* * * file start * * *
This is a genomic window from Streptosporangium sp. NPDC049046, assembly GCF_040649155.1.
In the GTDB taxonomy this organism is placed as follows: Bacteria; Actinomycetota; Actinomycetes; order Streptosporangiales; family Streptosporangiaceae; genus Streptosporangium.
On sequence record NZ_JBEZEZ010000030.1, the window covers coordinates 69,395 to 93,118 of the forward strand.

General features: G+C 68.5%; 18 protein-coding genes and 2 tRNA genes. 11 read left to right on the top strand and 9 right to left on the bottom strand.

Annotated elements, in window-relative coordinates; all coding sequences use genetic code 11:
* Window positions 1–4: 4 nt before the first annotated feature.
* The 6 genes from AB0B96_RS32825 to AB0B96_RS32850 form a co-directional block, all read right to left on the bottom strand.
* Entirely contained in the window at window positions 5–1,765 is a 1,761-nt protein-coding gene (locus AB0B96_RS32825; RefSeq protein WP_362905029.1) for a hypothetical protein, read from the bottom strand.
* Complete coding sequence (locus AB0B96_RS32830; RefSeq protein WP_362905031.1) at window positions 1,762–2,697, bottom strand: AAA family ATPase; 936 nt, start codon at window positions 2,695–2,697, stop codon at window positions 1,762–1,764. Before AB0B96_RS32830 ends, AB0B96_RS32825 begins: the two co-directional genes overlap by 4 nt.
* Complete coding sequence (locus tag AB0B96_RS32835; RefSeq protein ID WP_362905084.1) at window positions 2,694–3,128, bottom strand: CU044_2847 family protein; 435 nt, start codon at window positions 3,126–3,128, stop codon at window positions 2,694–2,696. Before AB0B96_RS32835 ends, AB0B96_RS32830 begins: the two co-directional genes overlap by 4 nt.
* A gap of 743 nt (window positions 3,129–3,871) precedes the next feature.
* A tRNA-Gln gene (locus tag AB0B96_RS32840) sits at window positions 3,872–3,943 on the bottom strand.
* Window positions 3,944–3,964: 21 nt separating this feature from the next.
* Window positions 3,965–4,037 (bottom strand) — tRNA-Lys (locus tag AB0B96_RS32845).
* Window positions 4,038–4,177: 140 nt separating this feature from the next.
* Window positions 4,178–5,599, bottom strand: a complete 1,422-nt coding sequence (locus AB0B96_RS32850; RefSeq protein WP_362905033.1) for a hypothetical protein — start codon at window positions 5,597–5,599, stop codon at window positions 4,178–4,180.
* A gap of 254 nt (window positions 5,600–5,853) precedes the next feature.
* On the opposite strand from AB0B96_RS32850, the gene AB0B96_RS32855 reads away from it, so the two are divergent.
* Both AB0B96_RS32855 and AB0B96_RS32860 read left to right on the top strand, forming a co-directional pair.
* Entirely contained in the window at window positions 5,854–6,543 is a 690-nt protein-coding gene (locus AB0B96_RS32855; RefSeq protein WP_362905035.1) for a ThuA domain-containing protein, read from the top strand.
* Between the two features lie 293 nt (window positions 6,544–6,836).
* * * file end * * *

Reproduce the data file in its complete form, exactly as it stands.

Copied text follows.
This is a genomic window from Streptosporangium sp. NPDC049046, assembly GCF_040649155.1.
In the GTDB taxonomy this organism is placed as follows: Bacteria; Actinomycetota; Actinomycetes; order Streptosporangiales; family Streptosporangiaceae; genus Streptosporangium.
On sequence record NZ_JBEZEZ010000030.1, the window covers coordinates 69,395 to 93,118 of the forward strand.

General features: G+C 68.5%; 18 protein-coding genes and 2 tRNA genes. 11 read left to right on the top strand and 9 right to left on the bottom strand.

Annotated elements, in window-relative coordinates; all coding sequences use genetic code 11:
* Window positions 1–4: 4 nt before the first annotated feature.
* The 6 genes from AB0B96_RS32825 to AB0B96_RS32850 form a co-directional block, all read right to left on the bottom strand.
* Entirely contained in the window at window positions 5–1,765 is a 1,761-nt protein-coding gene (locus AB0B96_RS32825; RefSeq protein WP_362905029.1) for a hypothetical protein, read from the bottom strand.
* Complete coding sequence (locus AB0B96_RS32830; RefSeq protein WP_362905031.1) at window positions 1,762–2,697, bottom strand: AAA family ATPase; 936 nt, start codon at window positions 2,695–2,697, stop codon at window positions 1,762–1,764. Before AB0B96_RS32830 ends, AB0B96_RS32825 begins: the two co-directional genes overlap by 4 nt.
* Complete coding sequence (locus tag AB0B96_RS32835; RefSeq protein ID WP_362905084.1) at window positions 2,694–3,128, bottom strand: CU044_2847 family protein; 435 nt, start codon at window positions 3,126–3,128, stop codon at window positions 2,694–2,696. Before AB0B96_RS32835 ends, AB0B96_RS32830 begins: the two co-directional genes overlap by 4 nt.
* A gap of 743 nt (window positions 3,129–3,871) precedes the next feature.
* A tRNA-Gln gene (locus tag AB0B96_RS32840) sits at window positions 3,872–3,943 on the bottom strand.
* Window positions 3,944–3,964: 21 nt separating this feature from the next.
* Window positions 3,965–4,037 (bottom strand) — tRNA-Lys (locus tag AB0B96_RS32845).
* Window positions 4,038–4,177: 140 nt separating this feature from the next.
* Window positions 4,178–5,599, bottom strand: a complete 1,422-nt coding sequence (locus AB0B96_RS32850; RefSeq protein WP_362905033.1) for a hypothetical protein — start codon at window positions 5,597–5,599, stop codon at window positions 4,178–4,180.
* A gap of 254 nt (window positions 5,600–5,853) precedes the next feature.
* On the opposite strand from AB0B96_RS32850, the gene AB0B96_RS32855 reads away from it, so the two are divergent.
* Both AB0B96_RS32855 and AB0B96_RS32860 read left to right on the top strand, forming a co-directional pair.
* Entirely contained in the window at window positions 5,854–6,543 is a 690-nt protein-coding gene (locus AB0B96_RS32855; RefSeq protein WP_362905035.1) for a ThuA domain-containing protein, read from the top strand.
* Between the two features lie 293 nt (window positions 6,544–6,836).